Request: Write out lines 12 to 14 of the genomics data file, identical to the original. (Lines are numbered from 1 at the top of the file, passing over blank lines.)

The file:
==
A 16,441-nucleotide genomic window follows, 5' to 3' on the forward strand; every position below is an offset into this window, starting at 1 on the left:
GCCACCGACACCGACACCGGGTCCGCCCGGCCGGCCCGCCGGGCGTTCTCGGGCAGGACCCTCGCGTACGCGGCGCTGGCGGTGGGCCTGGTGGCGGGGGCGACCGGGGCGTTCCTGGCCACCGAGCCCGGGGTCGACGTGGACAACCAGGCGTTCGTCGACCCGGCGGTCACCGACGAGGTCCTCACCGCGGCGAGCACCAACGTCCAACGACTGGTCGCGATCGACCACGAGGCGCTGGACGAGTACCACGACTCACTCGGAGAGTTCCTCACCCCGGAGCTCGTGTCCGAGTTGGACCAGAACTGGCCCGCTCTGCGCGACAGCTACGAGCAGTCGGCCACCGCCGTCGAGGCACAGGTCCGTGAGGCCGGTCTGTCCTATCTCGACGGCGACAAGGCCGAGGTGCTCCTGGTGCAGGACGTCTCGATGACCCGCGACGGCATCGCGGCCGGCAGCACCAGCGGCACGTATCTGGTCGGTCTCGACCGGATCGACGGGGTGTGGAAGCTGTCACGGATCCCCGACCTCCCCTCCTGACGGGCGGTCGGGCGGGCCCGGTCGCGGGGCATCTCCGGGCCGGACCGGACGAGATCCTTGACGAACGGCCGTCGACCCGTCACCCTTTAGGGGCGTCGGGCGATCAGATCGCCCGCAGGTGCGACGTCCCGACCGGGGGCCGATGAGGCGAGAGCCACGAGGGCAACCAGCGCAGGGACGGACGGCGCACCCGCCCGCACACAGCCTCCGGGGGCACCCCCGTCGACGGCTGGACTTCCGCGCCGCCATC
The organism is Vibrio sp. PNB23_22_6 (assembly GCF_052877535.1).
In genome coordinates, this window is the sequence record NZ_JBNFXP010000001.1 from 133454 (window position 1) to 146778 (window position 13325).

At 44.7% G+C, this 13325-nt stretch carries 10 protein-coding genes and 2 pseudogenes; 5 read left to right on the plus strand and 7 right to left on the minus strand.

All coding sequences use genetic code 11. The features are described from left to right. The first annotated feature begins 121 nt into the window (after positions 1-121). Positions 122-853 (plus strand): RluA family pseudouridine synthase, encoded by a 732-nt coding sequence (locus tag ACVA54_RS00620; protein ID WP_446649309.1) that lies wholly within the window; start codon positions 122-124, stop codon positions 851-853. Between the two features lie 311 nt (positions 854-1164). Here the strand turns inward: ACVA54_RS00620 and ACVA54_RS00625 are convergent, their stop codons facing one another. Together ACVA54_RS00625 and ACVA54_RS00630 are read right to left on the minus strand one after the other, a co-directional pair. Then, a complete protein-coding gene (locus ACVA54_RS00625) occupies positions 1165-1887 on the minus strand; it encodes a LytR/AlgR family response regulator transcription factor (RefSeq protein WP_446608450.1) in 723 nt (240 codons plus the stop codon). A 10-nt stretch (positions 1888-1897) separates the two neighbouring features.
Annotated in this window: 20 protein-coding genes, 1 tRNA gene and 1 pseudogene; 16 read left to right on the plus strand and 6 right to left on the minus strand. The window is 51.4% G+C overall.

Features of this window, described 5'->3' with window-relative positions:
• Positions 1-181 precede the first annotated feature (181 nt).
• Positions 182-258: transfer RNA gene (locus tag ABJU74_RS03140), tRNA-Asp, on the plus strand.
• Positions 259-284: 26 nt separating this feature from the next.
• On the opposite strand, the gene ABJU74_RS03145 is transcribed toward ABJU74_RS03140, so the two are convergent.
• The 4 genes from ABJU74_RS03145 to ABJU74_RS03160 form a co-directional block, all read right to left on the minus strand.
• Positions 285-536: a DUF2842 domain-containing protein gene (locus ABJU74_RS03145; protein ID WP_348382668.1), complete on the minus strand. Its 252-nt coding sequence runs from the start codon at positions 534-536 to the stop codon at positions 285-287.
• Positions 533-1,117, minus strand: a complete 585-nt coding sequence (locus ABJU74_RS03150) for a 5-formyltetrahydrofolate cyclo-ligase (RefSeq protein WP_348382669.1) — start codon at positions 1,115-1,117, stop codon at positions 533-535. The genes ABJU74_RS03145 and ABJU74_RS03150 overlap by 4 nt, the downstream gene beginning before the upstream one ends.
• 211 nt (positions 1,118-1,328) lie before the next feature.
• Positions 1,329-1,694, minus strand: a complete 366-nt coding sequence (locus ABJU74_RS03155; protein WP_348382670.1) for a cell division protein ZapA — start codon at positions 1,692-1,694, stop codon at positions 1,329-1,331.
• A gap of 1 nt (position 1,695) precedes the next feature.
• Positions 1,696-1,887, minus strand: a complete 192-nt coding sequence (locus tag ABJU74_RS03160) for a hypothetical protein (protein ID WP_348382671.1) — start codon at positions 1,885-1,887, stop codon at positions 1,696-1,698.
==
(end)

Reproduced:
• On the opposite strand, the gene ABJU74_RS03145 is transcribed toward ABJU74_RS03140, so the two are convergent.
• The 4 genes from ABJU74_RS03145 to ABJU74_RS03160 form a co-directional block, all read right to left on the minus strand.
• Positions 285-536: a DUF2842 domain-containing protein gene (locus ABJU74_RS03145; protein ID WP_348382668.1), complete on the minus strand. Its 252-nt coding sequence runs from the start codon at positions 534-536 to the stop codon at positions 285-287.